–the can?

Do you agree, Mr. Frey, that if the beeper had been used to monitor at the location of the barrel on the premises, to tell you where it physically was located, for example, within the house, that that would constitute a search?

Mr. Andrew L. Frey:

Well, I would certainly say that that would be a different case, and I think there would be a much stronger argument for the proposition that that would be a search.

Sandra Day O’Connor:

Well, would you agree that it is or is not, rather than just a tougher case?

Mr. Andrew L. Frey:

Well, I would prefer to have to argue that case when it arose, but I think a lot depends on what information is actually learned, but I think–

Sandra Day O’Connor:

You locate it in the bedroom of the house.

Mr. Andrew L. Frey:

–Well, I will say tentatively, if I may, that that is a search subject to the right to withdraw any such concession if a case came along and–

Byron R. White:

Is that practical to locate… to have a directional finding that accurately?

Mr. Andrew L. Frey:

–I don’t know enough about the technology to know that, but this case does not involve learning anything except that this container was taken to Knotts’s property.

William H. Rehnquist:

Why don’t you let us be the judge of what this case involves knowing about?

I for one would like to know a little bit more about the beeper than you’ve told us so far, about how it does monitor and that sort of thing.

I think this kind of broad, general statements about, it was in the house, it wasn’t in the house, we don’t know where it was, light might be shed upon it if we had some idea of the… what happens, how far away is the thing that is monitoring the thing, how does it monitor?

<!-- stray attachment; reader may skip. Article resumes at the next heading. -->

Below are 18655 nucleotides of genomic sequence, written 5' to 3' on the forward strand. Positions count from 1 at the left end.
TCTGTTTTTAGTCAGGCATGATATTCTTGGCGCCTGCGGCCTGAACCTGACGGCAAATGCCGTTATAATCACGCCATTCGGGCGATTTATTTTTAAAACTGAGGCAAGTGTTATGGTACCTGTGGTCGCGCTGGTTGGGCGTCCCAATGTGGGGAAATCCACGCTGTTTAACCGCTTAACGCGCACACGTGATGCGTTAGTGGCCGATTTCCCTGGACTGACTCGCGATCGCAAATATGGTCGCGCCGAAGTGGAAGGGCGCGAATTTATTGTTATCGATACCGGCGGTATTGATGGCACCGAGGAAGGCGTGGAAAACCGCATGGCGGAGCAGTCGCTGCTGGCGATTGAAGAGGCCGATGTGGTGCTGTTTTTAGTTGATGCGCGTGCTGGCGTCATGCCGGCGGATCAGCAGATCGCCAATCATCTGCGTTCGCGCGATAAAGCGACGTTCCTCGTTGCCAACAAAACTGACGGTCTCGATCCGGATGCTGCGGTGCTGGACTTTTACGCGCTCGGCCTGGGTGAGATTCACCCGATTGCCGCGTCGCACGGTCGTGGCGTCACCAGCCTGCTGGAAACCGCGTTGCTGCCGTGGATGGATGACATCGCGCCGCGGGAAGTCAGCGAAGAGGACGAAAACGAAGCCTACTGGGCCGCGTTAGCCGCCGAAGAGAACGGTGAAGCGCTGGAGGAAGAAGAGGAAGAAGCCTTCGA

Mr. Andrew L. Frey:

Well, what I can tell you about this is that the beeper emits a signal at regular intervals, just a blip that may be at a two-second interval, and by the strength and direction of that signal, you can locate the… where it’s coming from.

Now, as I mentioned before, from ground surveillance, normally it will carry about two to four miles in open country, so that if… anybody who was tuned to the right frequency within that distance could pick up this signal.

From the air, I am told 20 to 50 miles is the distance on which you can monitor it.

All you get is blip, blip, blip, which says, I am here, I am here–

William H. Rehnquist:

And when you are away from it, your task is simply to hone in on it, I suppose, or to keep track of it.

Mr. Andrew L. Frey:

–Well, that’s what… what you do is by the direction and strength of the signal, you are able to identify where the signal is coming from.

It is like radar, I suppose.

William H. Rehnquist:

Or sonar.

Thurgood Marshall:

Mr. Frey, I think I misconstrued it.

There is nothing wrong with transporting the chloroform.

That wasn’t a crime.

Mr. Andrew L. Frey:

Unless it was… There was something wrong in this case, because it was an act in furtherance of a conspiracy to commit a crime, but there is not intrinsically anything wrong with transporting it.

Thurgood Marshall:

The transporting of chloroform qua transporting chloroform is not a crime.

Mr. Andrew L. Frey:

No.

Thurgood Marshall:

Well, what I was saying, the crime did not occur any place in Minnesota.

No crime occurred in Minnesota.

Mr. Andrew L. Frey:

Well, I can’t… In that sense, no crime occurred even when they conducted the search, because the chloroform was still sitting there innocently under the barrel with the laboratory 30 yards away.

But there was still a crime.

The crime was attempted manufacturing of methamphetamine–

Thurgood Marshall:

And they went all the way back to Minnesota.

Mr. Andrew L. Frey:

–That crime took place both in Minnesota and in Wisconsin.

I would want to make the point that even perfectly innocent activity, walking down the street to have lunch, is subject without being regulated by the Fourth Amendment to visual surveillance, bloodhounds, radar, night glasses, many–

Warren E. Burger:

Don’t try it on Sam Irvin.

Thurgood Marshall:

Don’t try any of them on me.